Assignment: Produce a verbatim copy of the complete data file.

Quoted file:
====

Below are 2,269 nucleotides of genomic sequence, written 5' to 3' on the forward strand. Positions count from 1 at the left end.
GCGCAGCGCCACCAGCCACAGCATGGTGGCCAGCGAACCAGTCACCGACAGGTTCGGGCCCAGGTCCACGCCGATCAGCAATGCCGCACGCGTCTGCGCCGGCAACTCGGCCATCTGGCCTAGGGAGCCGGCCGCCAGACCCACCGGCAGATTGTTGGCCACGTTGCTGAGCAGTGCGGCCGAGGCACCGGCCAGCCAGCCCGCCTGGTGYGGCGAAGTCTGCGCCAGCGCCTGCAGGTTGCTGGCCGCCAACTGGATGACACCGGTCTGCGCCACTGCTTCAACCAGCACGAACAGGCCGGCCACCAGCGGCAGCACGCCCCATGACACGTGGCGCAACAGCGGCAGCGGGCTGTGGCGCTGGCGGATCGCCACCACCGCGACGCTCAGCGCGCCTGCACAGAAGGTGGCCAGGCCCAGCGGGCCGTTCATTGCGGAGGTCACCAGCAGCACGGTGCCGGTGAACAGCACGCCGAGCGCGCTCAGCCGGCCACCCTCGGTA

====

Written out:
Below are 2,269 nucleotides of genomic sequence, written 5' to 3' on the forward strand. Positions count from 1 at the left end.
GCGCAGCGCCACCAGCCACAGCATGGTGGCCAGCGAACCAGTCACCGACAGGTTCGGGCCCAGGTCCACGCCGATCAGCAATGCCGCACGCGTCTGCGCCGGCAACTCGGCCATCTGGCCTAGGGAGCCGGCCGCCAGACCCACCGGCAGATTGTTGGCCACGTTGCTGAGCAGTGCGGCCGAGGCACCGGCCAGCCAGCCCGCCTGGTGYGGCGAAGTCTGCGCCAGCGCCTGCAGGTTGCTGGCCGCCAACTGGATGACACCGGTCTGCGCCACTGCTTCAACCAGCACGAACAGGCCGGCCACCAGCGGCAGCACGCCCCATGACACGTGGCGCAACAGCGGCAGCGGGCTGTGGCGCTGGCGGATCGCCACCACCGCGACGCTCAGCGCGCCTGCACAGAAGGTGGCCAGGCCCAGCGGGCCGTTCATTGCGGAGGTCACCAGCAGCACGGTGCCGGTGAACAGCACGCCGAGCGCGCTCAGCCGGCCACCCTCGGTA